“It belongs to us,” Mussa cried. “It fell from the sky into our lap. That we were not killed by this device, that it came to use like a gift from the heavens, is divine providence. It belongs to us.”

“It is nonsense,” the young lieutenant said.

“It is not nonsense. It is Allah’s will and we will not give it up.” He straddled the missile in a protective stance, turned back, and looked to Abdelfatah for support. Abdelfatah only offered a shrug.

“You are both correct,” Shinabah then said in a calm voice. “It is divine providence that this fell out of the sky and did not kill these two. That is a miracle in itself. But it also belongs to the rebellion, like every one of us, and all that we own, and all who we are, and the air and the wind that we breathe, and the life that we love.” He looked at Mussa. “Tell me… what is your plan?”

“The tank in the city center, the one that destroyed the port shipment last week and that destroyed the apartment where my brother lived——”

“Yes.”

“It is a coward. It kills and then hides beneath the palm trees.”

“Yes.”

“I want to use this missile to destroy it.”

“How?”

“We will bury it in its hiding place when it is gone and blow it up when it returns.”

“Is it possible?” one of the men asked.

“Yes,” Hakim Audin said.

“Then how will they detonate it?” the young lieutenant asked.

Hakim Audin, who was still on one knee, held his thick fingers over the grey circle at the tip of the missile. “A simple shot from a rifle,” said. “It has a contact fuse in the nose. One bullet in this area will detonate it.” He looked up at Shinabah, who nodded his head in agreement.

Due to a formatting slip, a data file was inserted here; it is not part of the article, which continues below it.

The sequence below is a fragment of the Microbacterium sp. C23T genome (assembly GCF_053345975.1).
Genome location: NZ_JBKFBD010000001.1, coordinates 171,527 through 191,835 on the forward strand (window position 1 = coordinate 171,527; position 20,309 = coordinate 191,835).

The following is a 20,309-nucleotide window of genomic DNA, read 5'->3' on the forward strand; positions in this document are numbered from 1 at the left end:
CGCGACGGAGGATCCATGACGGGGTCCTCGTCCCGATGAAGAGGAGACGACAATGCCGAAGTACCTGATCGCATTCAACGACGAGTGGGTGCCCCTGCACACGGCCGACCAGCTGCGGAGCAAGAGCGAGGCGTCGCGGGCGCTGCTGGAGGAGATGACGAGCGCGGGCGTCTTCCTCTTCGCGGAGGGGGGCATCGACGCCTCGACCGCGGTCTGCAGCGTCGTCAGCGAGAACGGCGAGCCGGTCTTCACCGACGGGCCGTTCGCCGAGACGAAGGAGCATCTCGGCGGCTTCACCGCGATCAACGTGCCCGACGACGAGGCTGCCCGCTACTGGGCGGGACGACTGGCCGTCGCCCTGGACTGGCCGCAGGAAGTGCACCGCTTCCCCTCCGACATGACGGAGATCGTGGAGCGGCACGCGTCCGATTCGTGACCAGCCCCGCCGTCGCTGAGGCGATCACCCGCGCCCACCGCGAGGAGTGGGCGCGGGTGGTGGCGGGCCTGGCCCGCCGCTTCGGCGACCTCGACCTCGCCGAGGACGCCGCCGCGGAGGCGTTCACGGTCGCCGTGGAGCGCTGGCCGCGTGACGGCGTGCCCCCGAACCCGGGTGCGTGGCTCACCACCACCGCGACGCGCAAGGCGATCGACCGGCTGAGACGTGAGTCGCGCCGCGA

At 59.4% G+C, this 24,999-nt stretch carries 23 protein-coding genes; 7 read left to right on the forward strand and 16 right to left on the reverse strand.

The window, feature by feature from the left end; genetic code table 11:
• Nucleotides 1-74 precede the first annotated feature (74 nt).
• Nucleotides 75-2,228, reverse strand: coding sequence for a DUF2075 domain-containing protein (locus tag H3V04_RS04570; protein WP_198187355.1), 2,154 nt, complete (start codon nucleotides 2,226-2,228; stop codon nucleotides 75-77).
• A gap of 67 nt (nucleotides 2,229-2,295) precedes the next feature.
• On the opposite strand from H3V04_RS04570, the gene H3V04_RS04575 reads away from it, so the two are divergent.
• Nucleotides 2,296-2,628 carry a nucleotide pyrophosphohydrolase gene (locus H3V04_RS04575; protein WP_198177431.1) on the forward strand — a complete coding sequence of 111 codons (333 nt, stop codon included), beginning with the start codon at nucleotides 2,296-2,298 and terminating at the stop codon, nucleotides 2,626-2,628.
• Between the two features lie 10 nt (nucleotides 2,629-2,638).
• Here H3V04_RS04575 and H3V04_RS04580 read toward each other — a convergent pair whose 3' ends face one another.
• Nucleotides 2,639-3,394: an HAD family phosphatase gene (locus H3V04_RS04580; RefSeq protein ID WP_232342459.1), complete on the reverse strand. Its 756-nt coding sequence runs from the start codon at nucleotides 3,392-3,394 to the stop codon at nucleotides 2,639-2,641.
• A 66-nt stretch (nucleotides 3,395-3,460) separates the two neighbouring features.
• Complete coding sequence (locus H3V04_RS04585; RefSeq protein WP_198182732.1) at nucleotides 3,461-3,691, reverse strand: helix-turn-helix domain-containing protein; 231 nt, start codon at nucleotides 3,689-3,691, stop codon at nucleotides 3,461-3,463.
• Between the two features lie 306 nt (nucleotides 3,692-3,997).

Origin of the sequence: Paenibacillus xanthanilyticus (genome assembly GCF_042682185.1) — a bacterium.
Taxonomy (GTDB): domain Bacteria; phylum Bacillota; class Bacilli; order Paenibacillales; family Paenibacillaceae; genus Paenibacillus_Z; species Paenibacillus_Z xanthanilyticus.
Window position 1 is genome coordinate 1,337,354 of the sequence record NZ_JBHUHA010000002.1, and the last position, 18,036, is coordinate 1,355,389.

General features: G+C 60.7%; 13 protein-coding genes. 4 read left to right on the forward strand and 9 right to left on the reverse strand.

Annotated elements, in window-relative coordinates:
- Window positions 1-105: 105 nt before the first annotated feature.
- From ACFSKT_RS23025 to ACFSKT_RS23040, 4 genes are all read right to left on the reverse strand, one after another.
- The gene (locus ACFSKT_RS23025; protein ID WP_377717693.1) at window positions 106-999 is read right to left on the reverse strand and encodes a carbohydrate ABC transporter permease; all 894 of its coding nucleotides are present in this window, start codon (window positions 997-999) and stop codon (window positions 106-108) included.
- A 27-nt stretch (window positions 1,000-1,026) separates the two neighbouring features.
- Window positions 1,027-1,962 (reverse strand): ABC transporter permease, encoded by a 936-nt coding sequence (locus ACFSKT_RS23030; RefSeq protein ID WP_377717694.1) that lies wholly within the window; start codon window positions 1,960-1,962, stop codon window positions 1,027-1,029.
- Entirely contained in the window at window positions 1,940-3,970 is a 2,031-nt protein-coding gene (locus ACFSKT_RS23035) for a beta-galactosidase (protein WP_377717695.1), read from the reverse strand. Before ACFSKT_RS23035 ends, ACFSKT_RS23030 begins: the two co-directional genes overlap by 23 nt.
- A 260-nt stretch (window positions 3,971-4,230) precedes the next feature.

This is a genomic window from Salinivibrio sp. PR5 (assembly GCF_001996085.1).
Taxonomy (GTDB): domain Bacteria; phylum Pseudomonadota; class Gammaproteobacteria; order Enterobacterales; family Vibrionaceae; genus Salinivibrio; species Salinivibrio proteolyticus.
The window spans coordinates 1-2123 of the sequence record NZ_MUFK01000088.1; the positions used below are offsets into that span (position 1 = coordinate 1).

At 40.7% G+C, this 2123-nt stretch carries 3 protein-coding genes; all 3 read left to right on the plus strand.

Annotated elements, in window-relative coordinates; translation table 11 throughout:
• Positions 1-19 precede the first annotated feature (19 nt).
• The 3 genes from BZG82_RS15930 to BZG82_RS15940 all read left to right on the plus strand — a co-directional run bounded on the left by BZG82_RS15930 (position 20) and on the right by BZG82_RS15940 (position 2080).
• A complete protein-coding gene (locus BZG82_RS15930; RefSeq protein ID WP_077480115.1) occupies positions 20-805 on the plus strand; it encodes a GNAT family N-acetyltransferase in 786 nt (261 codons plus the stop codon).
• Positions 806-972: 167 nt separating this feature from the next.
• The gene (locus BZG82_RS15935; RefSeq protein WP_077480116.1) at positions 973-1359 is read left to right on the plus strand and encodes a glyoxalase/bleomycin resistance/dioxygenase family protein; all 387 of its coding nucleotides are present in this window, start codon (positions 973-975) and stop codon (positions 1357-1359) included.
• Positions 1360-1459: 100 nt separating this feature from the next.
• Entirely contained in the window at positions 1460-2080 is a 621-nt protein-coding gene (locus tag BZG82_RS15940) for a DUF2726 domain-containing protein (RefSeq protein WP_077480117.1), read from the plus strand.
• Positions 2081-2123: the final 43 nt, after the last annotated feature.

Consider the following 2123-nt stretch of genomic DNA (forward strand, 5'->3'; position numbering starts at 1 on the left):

“Then it is done,” Shinabah said.

“They are children,” the young lieutenant objected. “Let the men handle it.”

Shinabah ran a careful eye over Mussa and Abdelfatah, measuring them up. “There are no children in Misrata,” he said. “Only men. And we need all the men we can get to win this war.”

The young lieutenant, Haftar, shrugged his shoulders. “If it is your will?”

“It is my will,” Shinabah replied.

“Then so be it,” the young lieutenant said.

Shinabah knelt down beside the missile and cupped his hand over the grey-circled tip. He looked into Mussa’s eyes. “One round here.”

Mussa nodded his head.

“It is yours, then.”

Mussa smiled widely and looked back at Abdelfatah, who smiled back, nervously.

“But if for some reason your plan doesn’t work, you must bring it back here and we’ll decide another use for it.”

Mussa nodded.

***

When the meeting finished, Mussa and Abdelfatah dragged the missile back to Mussa’s apartment, to his mother’s disapproval. After a short argument, they took it from the apartment and hid it in a vacant building across the street.

The next morning, they scouted the place where the tank parked each day beneath three palm trees. It was cater-corner to a little café, which the crew frequented. They found a large oleander bush on the other street corner and hid in it. They sat and watched the tank.